Facade of St-Peter's basilica today 

For 100 years every Pope worked on re-building the basilica we see today. This meant that a lot of money was needed and this is where the trouble started, many architects and artists and labourers worked year after year on this giant project. Popes needed to be creative to find new sources of revenues and one had the idea of selling indulgences and Holy relics of Saints to make a quick profit,
of course it was all for a good cause but that is a sure way to the road to Hell.

Martin Luther like many Europeans including Princes, Kings and Emperors were a little fed-up with the over the top ways of Bishops and Popes alike there was a lot of criticism and if it got to loud, Popes could excommunicate and even have critics put to death for heresy. Martin Luther studied closely the Bible and event translated it into German, a first, so that ordinary folk could understand the reading of the texts.

Luther challenged directly the authority of the Pontiff to collect taxes and sell indulgences which allowed the buyer a fast track to Paradise. Luther pointed out that this was nonsense since the Bible made no mention of any of this.

Furthermore Luther got the protection of the King of Saxony and was kept out of reach of the Papal agents and Police. Unable to shut him up, the Pope saw him as a dangerous enemy undermining his authority. The influence of Martin Luther extended all over Europe and the Reformation movement had real traction, Catholic churches were converted into new Protestant churches in many Kingdoms.

Luther rejected the worship of Saints and its calendar, the marketing and selling of Holy relics, he also challenged the Marian cult which had taken a great deal of importance in the Catholic Church.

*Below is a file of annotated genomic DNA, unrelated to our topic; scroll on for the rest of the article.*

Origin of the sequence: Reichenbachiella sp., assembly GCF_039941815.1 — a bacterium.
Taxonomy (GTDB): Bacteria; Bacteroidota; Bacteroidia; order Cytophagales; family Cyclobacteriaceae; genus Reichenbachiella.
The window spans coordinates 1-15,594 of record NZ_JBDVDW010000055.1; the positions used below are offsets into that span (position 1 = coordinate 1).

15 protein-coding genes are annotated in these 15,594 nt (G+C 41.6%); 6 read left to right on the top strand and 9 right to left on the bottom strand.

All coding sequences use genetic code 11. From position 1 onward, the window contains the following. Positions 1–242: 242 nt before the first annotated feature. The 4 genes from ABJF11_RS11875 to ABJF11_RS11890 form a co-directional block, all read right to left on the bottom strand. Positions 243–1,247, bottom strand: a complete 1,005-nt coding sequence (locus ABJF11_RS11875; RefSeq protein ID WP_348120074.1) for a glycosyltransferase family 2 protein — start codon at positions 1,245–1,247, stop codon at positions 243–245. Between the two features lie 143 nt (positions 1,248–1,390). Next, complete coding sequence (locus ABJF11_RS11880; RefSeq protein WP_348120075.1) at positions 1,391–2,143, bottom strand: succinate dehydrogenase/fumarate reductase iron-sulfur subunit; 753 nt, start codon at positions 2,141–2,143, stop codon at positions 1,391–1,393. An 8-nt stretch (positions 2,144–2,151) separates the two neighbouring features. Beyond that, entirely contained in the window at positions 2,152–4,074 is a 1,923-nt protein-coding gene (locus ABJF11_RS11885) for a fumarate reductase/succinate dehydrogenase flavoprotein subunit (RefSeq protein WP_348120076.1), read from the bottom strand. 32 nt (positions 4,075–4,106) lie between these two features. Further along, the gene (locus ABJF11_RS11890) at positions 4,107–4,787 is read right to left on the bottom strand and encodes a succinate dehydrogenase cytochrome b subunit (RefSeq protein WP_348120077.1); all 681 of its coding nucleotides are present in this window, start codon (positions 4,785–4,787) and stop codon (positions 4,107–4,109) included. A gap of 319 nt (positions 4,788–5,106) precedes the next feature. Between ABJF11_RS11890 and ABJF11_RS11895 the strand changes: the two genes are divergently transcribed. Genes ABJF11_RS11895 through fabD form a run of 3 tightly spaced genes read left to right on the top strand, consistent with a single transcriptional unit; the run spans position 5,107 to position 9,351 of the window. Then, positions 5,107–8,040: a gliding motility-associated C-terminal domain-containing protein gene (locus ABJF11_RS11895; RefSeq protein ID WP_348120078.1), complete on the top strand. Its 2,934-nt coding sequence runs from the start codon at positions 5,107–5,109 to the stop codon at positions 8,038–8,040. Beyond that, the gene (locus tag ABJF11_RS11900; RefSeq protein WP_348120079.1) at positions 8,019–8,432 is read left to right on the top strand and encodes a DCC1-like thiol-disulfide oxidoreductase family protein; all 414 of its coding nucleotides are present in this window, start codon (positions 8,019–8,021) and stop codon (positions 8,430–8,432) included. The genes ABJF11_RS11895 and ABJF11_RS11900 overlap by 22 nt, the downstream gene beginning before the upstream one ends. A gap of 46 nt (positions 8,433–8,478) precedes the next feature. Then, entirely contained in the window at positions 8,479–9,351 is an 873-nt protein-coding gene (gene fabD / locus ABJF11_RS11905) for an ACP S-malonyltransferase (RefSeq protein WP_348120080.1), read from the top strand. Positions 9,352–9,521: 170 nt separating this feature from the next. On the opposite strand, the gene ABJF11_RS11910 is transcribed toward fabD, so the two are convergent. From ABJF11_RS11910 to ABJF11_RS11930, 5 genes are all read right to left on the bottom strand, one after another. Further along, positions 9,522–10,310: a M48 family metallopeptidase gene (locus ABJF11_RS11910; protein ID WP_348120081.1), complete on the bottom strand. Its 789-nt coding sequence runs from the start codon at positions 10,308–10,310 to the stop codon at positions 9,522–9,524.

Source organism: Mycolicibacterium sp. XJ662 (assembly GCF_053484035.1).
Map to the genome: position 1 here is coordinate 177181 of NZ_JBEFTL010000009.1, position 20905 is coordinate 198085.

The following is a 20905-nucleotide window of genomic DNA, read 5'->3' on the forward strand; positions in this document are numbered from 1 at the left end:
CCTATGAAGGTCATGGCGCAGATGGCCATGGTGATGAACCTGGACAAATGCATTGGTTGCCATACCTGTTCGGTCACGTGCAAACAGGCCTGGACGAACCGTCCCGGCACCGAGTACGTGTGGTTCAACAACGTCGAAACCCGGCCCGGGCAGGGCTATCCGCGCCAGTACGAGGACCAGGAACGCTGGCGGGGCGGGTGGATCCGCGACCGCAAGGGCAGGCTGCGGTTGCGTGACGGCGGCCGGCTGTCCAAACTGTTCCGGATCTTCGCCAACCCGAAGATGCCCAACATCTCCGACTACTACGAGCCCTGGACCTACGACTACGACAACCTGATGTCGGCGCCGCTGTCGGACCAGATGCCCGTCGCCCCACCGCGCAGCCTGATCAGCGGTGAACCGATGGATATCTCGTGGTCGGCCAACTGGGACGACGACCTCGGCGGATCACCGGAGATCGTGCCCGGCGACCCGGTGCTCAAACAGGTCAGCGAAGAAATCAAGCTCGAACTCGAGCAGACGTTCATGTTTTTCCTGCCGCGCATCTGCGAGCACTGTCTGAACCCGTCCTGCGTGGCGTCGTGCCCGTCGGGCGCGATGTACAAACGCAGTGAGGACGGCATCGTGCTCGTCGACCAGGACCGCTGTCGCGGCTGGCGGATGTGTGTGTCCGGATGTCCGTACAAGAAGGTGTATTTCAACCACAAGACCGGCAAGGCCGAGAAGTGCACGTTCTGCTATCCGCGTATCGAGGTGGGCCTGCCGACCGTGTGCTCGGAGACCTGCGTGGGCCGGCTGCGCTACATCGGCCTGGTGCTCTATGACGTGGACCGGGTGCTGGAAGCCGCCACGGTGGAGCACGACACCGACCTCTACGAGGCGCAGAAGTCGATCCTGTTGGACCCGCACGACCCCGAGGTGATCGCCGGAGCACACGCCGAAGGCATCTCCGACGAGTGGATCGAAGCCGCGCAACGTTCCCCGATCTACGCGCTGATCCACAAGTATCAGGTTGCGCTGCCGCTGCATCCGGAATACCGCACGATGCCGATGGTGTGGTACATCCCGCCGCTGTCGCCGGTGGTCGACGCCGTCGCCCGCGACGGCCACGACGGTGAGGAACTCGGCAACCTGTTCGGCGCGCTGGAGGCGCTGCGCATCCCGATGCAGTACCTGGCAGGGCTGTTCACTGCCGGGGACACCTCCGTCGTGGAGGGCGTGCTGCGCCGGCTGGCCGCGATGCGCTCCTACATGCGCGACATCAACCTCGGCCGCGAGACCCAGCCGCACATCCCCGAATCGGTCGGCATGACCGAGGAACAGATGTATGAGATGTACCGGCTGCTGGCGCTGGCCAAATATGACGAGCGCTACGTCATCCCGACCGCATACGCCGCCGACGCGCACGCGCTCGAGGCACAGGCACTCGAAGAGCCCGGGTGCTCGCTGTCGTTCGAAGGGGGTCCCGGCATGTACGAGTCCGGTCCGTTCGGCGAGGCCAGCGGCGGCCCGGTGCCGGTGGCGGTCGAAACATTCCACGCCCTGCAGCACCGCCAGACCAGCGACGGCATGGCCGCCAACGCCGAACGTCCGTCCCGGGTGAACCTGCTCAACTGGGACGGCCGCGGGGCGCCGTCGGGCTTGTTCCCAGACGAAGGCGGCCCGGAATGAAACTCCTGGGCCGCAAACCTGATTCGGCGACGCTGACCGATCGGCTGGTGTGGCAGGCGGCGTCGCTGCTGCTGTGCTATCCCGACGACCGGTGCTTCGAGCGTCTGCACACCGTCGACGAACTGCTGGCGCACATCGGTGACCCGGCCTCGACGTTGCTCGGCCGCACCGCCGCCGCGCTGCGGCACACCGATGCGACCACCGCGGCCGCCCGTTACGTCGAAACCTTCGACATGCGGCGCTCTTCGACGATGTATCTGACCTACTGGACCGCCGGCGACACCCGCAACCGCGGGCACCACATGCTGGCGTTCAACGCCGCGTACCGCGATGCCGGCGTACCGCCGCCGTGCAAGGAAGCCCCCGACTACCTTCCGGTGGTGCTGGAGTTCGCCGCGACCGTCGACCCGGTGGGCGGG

Mary breastfeeding the infant Jesus, by Gerard David 1490.

As a reply the Papacy called the Council of Trent to reclaim its authority and rebuke the Reformation.
In so doing it ordered that all religious art, there really was not much secular art anyway, should follow new guidelines in the representation of the Divine. Per example the Virgin Mary as Mother of Christ could no longer be represented as an ordinary mother with her child, breastfeeding images were common in the early part of the Renaissance. The Council of Trent gave her a new role, that of Queen of Heaven and images now had to present her in a regal role. Christ had also been represented naked on the cross, this could no longer do. Popes thought that it was a too humanist approach, so painting and sculptures where altered accordingly.

Christ by Michelangelo, original version intact of 1522 made for Metello Vari and now in the church of San Vincenzo Martire in Bassano Romano near the town of Viterbo.

 A very young Michelangelo created this Christ in 1492 for the Church of Santo-Spirito in Florence.

However it was acceptable to mix pagan gods with Christian images in frescos because it presented an artistic continuity from antiquity to today. Since the Catholic Church claimed direct link with Imperial Rome this made sense. Apostles who were all Jewish would now be depicted dressed as Roman Senators, this also goes for Moses or all other Prophets of the Old Testament, thus transforming them into Roman-Christians. Since the population was still largely illiterate and the story was told from the pulpit no one questioned what they were told.



  1. I don't think an artist could get away with depicting a naked Christ these days either.

    1. funny to think that it was ok until the Protestant Reformation. Today we have such a different look on things, difficult to reconcile 500 years of history, then and now.